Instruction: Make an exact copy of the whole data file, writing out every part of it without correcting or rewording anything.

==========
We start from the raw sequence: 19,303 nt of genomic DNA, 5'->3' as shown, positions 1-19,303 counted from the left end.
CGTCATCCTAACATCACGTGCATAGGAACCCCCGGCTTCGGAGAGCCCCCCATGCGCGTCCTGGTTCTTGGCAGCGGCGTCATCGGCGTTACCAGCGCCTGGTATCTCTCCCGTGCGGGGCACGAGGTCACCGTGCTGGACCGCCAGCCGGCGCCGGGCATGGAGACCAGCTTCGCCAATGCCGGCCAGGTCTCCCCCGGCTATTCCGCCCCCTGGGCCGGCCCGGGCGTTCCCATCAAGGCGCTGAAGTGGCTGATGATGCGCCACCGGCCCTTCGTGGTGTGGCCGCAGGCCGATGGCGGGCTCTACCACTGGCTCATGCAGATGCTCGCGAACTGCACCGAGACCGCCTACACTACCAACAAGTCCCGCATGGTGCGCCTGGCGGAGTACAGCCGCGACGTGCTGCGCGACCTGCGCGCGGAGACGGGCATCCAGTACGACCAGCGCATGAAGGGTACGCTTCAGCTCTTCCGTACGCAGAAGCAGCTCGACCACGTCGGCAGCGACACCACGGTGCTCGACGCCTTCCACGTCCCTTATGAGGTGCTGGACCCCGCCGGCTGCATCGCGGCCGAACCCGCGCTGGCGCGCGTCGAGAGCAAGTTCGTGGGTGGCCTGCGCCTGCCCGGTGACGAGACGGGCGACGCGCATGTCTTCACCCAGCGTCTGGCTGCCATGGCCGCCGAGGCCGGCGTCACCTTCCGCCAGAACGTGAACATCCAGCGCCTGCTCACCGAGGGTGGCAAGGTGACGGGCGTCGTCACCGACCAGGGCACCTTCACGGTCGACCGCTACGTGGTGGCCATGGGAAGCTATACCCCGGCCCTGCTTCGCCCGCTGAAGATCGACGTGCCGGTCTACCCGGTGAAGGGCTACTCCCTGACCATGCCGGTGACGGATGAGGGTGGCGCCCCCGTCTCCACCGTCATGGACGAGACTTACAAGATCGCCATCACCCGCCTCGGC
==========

We start from the raw sequence: 19,303 nt of genomic DNA, 5'->3' as shown, positions 1-19,303 counted from the left end.
CGTCATCCTAACATCACGTGCATAGGAACCCCCGGCTTCGGAGAGCCCCCCATGCGCGTCCTGGTTCTTGGCAGCGGCGTCATCGGCGTTACCAGCGCCTGGTATCTCTCCCGTGCGGGGCACGAGGTCACCGTGCTGGACCGCCAGCCGGCGCCGGGCATGGAGACCAGCTTCGCCAATGCCGGCCAGGTCTCCCCCGGCTATTCCGCCCCCTGGGCCGGCCCGGGCGTTCCCATCAAGGCGCTGAAGTGGCTGATGATGCGCCACCGGCCCTTCGTGGTGTGGCCGCAGGCCGATGGCGGGCTCTACCACTGGCTCATGCAGATGCTCGCGAACTGCACCGAGACCGCCTACACTACCAACAAGTCCCGCATGGTGCGCCTGGCGGAGTACAGCCGCGACGTGCTGCGCGACCTGCGCGCGGAGACGGGCATCCAGTACGACCAGCGCATGAAGGGTACGCTTCAGCTCTTCCGTACGCAGAAGCAGCTCGACCACGTCGGCAGCGACACCACGGTGCTCGACGCCTTCCACGTCCCTTATGAGGTGCTGGACCCCGCCGGCTGCATCGCGGCCGAACCCGCGCTGGCGCGCGTCGAGAGCAAGTTCGTGGGTGGCCTGCGCCTGCCCGGTGACGAGACGGGCGACGCGCATGTCTTCACCCAGCGTCTGGCTGCCATGGCCGCCGAGGCCGGCGTCACCTTCCGCCAGAACGTGAACATCCAGCGCCTGCTCACCGAGGGTGGCAAGGTGACGGGCGTCGTCACCGACCAGGGCACCTTCACGGTCGACCGCTACGTGGTGGCCATGGGAAGCTATACCCCGGCCCTGCTTCGCCCGCTGAAGATCGACGTGCCGGTCTACCCGGTGAAGGGCTACTCCCTGACCATGCCGGTGACGGATGAGGGTGGCGCCCCCGTCTCCACCGTCATGGACGAGACTTACAAGATCGCCATCACCCGCCTCGGC